Place all of the cut doughnuts and holes on a floured baking sheet. Cover with a tea towel and let rise for at least 1 hour, although you may need to let them rise for 1 hour 15 minutes.
The doughnuts are ready to fry when they are visibly puffy and appear to be airy.
Frying the doughnuts
Now for the part that freaks everyone out; but it’s not too bad, I promise!
While the cut doughnuts finish rising, heat at least 1 quart of canola oil in your dutch oven until it reaches about 375°F. Don’t let it get hotter than 380°F!
Working with just a couple of doughnuts at a time, carefully ease the risen doughnuts into the oil. Let them cook for about 1 minute, then flip and cook for 1 minute more.
Use a slotted spoon or chopsticks to remove the doughnuts from the oil, letting any excess oil drip off before placing them on several layers of paper towels. Let them rest for a count of 5, then flip to a clean part of the paper towels. Move to a wire rack set over a rimmed baking sheet after another count of 5.
Repeat with remaining doughnuts and all of the holes. The holes will cook much more quickly than the doughnuts; you will probably only need about 30 seconds per side.
Allow doughnuts to slightly cool before glazing as desired.
If you’d like, you can prep the dough the night before so all you have to do in the morning is the cutting and frying.
After placing the dough into the oiled bowl, cover it tightly with plastic wrap and place the bowl in the refrigerator.
Refrigerate the dough overnight (for at least 8 hours). The next morning, go ahead with rolling out and cutting the dough and finishing the doughnuts as directed.
DEEP FRYING TIPS
Still feeling intimidated by the idea of making fried homemade doughnuts? I’ve got a few tips for you to help set you up for success!
- Use a thermometer. A fry thermometer will help you keep an eye on the temperature of your oil. You want to keep it around 375°F so the doughnuts cook through without burning.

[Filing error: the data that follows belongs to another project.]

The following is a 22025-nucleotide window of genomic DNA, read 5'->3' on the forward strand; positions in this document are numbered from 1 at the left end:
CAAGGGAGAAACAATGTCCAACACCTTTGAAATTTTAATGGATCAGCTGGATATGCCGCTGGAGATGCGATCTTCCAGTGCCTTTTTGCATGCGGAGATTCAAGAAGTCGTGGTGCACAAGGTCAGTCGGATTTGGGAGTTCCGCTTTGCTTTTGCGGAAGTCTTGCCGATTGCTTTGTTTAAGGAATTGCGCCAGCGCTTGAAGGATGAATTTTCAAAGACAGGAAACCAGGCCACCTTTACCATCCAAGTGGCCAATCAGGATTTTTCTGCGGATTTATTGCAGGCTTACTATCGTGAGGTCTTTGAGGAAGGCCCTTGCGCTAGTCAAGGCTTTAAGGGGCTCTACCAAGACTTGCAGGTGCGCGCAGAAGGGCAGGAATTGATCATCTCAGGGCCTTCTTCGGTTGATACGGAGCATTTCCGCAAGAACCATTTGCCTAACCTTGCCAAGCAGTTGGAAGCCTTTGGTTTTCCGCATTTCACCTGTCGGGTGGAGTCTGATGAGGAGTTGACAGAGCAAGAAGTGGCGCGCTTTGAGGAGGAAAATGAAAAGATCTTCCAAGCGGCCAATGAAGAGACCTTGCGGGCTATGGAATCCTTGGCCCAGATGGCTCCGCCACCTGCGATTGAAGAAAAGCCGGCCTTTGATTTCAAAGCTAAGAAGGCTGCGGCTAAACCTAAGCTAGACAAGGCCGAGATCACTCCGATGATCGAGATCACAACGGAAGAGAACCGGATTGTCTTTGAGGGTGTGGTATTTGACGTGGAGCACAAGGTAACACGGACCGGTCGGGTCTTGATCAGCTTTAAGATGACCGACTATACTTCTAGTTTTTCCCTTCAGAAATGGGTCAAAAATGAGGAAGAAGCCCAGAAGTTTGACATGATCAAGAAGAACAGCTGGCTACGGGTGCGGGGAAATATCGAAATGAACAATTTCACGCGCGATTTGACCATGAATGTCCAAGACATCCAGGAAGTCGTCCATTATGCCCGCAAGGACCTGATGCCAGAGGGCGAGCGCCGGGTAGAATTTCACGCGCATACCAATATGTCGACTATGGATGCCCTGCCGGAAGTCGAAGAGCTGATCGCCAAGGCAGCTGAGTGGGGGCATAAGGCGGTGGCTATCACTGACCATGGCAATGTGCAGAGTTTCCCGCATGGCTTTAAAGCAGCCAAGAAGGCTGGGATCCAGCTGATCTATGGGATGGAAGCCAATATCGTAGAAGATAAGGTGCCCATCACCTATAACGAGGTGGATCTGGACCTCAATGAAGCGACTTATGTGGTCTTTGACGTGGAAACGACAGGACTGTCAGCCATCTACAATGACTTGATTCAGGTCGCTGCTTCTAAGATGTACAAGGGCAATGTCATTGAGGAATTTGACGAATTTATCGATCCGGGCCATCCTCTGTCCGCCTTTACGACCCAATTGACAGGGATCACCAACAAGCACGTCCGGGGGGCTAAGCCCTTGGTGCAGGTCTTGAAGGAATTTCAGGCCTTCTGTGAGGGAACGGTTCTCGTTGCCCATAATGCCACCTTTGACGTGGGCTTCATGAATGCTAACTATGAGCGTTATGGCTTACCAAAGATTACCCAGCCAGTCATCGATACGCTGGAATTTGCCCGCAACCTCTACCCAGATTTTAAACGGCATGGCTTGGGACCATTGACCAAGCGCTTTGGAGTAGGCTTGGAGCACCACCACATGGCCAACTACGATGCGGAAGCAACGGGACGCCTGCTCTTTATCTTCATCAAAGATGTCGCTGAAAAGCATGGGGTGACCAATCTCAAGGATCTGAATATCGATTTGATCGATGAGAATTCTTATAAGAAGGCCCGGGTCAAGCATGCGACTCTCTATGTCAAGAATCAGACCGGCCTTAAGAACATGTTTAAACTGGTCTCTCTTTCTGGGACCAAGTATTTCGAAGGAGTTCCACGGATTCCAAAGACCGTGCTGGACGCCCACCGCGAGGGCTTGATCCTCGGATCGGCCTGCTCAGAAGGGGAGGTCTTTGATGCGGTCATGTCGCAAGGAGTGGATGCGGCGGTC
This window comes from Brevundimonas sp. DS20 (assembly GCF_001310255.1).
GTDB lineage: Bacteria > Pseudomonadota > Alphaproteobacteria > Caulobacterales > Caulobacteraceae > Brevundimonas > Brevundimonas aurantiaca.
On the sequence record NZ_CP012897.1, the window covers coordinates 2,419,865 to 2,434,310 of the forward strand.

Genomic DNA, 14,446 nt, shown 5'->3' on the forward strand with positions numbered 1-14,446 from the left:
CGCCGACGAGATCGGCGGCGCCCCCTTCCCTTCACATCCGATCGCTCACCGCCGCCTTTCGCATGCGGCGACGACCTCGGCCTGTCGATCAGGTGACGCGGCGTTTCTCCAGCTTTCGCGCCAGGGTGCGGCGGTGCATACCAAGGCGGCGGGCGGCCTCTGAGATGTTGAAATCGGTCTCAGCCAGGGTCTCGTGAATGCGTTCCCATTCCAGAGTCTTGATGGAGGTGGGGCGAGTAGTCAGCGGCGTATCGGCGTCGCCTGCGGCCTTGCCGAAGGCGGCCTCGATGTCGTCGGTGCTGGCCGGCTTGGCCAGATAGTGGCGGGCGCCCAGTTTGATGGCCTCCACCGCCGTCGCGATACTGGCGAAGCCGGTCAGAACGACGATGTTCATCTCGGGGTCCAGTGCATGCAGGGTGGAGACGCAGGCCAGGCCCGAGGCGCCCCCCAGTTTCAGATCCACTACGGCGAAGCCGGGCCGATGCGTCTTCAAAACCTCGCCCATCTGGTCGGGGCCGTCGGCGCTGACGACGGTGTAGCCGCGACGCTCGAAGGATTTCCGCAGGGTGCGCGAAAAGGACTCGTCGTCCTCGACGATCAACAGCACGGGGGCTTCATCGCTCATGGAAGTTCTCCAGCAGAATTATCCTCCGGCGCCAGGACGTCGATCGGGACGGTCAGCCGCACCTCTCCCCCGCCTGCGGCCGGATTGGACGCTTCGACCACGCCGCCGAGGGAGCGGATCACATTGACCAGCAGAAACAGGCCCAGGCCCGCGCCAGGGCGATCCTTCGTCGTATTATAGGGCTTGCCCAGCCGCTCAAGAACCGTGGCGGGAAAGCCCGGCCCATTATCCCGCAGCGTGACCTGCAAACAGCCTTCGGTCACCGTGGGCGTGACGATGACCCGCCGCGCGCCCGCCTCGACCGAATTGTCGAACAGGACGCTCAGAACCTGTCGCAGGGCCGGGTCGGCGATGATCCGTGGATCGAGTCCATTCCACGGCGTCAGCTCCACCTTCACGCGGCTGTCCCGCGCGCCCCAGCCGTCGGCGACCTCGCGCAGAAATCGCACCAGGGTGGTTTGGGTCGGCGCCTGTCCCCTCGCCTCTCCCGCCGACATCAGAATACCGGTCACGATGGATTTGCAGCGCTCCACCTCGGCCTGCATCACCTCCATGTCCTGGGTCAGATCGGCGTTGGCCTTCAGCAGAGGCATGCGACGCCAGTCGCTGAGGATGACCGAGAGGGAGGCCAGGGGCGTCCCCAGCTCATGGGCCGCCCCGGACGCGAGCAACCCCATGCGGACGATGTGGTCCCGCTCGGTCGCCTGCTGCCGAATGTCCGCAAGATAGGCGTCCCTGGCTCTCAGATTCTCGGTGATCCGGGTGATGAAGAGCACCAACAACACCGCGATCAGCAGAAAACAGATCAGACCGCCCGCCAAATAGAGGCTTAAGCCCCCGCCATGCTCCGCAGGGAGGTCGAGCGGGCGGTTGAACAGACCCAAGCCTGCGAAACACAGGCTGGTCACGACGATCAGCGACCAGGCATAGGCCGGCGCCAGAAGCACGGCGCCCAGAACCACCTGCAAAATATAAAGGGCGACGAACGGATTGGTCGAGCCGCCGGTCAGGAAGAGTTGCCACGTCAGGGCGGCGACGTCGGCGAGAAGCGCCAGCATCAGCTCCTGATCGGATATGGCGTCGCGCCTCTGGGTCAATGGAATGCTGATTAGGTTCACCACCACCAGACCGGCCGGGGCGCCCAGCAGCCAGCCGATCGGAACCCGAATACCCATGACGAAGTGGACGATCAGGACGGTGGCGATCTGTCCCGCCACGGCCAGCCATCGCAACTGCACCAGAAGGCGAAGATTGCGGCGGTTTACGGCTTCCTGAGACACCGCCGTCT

- Adjust your burner as needed. If your oil gets too hot, turn down the heat and wait a minute before proceeding. If your oil gets too cool, turn up the heat a bit. You will likely need to adjust the heat a bit throughout the cooking process as you add and remove doughnuts.
- Fry only a couple doughnuts at a time. When you add uncooked food to your fry oil, it brings the oil temperature down. If you crowd the pot, it will take too long for the oil temperature to bounce back, and that’s when you get greasy doughnuts. So take your time!
- Grab chopsticks or skewers. Use a chopstick or a skewer to transfer the doughnuts into the oil. A set of chopsticks or two skewers also work well to flip the doughnuts if you find using the slotted spoon to be cumbersome.
- Only rest the doughnuts on paper towels for a few seconds. After letting the doughnuts rest on the paper towels for a few seconds per side, move them to the wire rack. Leaving them on the paper towels can cause the doughnuts to reabsorb the oil and make them greasy.
OTHER TOPPING IDEAS
This recipe makes a classic glazed doughnut, but there are so many ways you can top your homemade doughnuts!
As soon as you glaze them, top them with sprinkles for a pop of color.
Use a chocolate glaze or strawberry glaze instead of the vanilla glaze.
After resting the hot doughnuts on the paper towels, dip them in cinnamon sugar instead of glazing them.
For a powdered sugar doughnut, let the doughnuts cool slightly, then cover in powdered sugar.